Jennifer Zaspel can’t explain why she stuck her thumb in the vial with the moth. It was just some after-dark, out-in-the-woods zing of curiosity.
She had been catching moths in the Russian Far East. On this July night, she had just eased a Calyptra into a plastic collecting vial. Its brownish forewings looked like a dried leaf. Of the 17 or so largely tropical Calyptra species, eight were known vampires. Males tend to dine on fruit. But on occasion they will drive their hardened, fruit-piercing mouthparts into mammals and sip some fresh blood. They feed off animals such as cattle, tapirs and elephants — even humans.
Zaspel, however, thought she was outside the territory where she might find a vampire species. She had caught C. thalictri. This species ranges from Switzerland and France eastward into Japan. And it’s widely known as a strict fruitarian. (Fruitarian means something only eats fruit.)
Before capping the vial containing this moth, “I just for no good reason stuck my thumb in there to see what it would do,” Zaspel recalls. To her great surprise, “It pierced my thumb and started feeding on me.”
So make that eight-plus Calyptra vampires.
Zaspel is an entomologist now at the Milwaukee Public Museum in Wisconsin. And she still is puzzling over the genetics of the moths at the two Russian field sites she visited in 2006. Males there will bite a researcher’s thumb if offered. But genetic testing so far shows the moths are part of a vast, otherwise mild-mannered species.
Which is just as well. As vampires go, these moths are not stealth biters. “I would compare it to a bee sting,” Zaspel says. For the sake of moth science, one of Zaspel’s colleagues voluntarily tried, despite the pain, to see how long a moth would keep feeding if no one brushed it away. The bite lasted 20 minutes!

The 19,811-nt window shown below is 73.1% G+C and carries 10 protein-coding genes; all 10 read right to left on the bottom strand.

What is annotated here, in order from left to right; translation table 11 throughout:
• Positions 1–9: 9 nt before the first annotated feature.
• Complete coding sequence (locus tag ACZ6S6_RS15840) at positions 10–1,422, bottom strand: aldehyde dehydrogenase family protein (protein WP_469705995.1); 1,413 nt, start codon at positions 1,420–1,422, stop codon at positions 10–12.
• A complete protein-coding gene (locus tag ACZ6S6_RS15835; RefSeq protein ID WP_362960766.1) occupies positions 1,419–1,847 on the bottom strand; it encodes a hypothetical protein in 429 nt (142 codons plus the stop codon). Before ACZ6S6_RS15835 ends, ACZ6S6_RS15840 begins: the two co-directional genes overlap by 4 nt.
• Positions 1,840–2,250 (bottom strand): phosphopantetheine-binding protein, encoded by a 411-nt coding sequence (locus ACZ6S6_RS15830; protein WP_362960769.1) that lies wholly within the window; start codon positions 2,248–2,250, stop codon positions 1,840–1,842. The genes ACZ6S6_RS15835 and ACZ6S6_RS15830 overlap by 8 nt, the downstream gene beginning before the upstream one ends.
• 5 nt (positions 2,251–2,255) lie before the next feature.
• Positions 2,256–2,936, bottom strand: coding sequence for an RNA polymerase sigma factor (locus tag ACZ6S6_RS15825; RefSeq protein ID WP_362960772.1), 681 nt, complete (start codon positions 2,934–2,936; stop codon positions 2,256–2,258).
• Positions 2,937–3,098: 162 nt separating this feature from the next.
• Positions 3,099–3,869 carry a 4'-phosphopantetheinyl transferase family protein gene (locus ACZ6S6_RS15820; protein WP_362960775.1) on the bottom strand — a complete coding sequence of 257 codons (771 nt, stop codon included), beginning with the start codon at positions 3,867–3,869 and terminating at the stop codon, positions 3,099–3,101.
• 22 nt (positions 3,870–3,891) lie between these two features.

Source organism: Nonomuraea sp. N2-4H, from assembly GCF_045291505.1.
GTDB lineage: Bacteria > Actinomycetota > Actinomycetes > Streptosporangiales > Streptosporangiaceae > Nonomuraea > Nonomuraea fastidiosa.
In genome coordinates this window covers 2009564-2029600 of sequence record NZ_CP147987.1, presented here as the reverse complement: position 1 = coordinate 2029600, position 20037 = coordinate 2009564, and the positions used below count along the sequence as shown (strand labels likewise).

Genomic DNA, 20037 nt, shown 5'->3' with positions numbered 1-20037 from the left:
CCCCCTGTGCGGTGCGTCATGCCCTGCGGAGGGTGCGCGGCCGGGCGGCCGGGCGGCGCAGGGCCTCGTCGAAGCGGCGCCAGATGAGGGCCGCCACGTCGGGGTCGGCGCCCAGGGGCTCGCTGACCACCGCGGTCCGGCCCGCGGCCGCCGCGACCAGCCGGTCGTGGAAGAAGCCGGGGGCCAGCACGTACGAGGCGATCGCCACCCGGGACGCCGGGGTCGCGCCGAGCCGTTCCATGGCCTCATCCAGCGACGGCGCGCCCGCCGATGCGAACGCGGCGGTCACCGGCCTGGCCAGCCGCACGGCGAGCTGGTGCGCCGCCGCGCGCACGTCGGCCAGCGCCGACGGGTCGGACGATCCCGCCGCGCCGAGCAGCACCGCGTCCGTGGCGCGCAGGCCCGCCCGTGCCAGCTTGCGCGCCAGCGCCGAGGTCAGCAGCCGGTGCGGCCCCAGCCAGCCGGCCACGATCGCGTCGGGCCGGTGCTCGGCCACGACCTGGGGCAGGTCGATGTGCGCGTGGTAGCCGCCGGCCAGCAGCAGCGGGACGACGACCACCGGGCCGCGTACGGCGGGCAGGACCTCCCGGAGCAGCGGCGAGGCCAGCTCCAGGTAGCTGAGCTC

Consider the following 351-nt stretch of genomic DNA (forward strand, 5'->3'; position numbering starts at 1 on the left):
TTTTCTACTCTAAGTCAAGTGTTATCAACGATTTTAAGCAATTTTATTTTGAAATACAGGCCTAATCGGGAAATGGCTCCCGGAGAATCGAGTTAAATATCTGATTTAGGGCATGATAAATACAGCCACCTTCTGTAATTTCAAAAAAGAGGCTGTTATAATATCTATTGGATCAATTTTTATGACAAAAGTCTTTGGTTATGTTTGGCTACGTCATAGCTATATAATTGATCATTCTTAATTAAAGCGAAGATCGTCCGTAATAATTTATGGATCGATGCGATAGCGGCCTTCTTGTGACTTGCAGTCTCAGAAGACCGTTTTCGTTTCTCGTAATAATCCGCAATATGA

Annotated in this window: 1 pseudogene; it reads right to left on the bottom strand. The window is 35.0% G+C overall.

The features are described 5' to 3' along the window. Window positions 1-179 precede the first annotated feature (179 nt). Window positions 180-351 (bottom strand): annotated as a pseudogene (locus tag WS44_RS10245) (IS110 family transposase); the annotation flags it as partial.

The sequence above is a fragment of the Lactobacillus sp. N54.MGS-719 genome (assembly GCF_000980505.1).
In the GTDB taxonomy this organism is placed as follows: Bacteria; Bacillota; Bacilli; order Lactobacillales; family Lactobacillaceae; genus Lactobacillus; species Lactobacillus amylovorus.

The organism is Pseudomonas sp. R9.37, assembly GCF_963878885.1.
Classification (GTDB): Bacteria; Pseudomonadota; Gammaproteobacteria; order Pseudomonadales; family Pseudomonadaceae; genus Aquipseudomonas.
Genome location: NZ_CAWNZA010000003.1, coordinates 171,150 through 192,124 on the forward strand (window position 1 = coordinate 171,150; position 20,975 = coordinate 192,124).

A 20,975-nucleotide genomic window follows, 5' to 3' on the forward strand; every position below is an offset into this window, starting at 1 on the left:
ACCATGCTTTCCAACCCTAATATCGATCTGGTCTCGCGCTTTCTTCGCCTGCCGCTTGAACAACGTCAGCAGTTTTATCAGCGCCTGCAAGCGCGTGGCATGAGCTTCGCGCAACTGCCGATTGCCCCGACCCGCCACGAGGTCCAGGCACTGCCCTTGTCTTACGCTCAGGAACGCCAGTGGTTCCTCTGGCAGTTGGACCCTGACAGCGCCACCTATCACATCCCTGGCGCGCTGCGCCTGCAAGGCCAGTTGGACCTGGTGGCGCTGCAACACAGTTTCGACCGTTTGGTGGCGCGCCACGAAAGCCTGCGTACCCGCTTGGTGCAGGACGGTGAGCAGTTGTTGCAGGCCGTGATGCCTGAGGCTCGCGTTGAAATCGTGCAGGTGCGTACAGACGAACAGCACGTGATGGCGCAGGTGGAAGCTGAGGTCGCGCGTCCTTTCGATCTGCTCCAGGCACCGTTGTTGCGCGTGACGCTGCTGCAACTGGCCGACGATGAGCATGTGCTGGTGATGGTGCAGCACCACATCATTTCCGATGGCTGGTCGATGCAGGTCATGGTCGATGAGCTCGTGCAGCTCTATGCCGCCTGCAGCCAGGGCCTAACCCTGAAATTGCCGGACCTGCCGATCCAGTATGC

Such bites definitely will get noticed. For these moths and other real-life vampires, being smacked to a smear is a bigger danger than getting staked through the heart.
Nabbing the occasional red lunch, or managing to survive on nothing but blood, is far more difficult than it looks in the movies. Relatively few animals manage this lifestyle. And all are indeed remarkable. Vampires include some insects and other arthropods, a few mollusks, some fishes and birds on occasion. Oh, and of course, there are three types of bats.
When dining on blood, there are pressures to gorge as much as possible at each meal. Such heroic volumes, however, can be outright toxic. At the same time, a blood meal is not nutritionally well-rounded. Some key nutrients are missing. Surviving this way takes guts as well as other specialized traits.
Modern tools of genetics and molecular biology are revealing what hidden specializations are needed for blood feeding. Science also is helping to make sense of the lifestyles that go to different extremes — even mouth-to-mouth blood donation.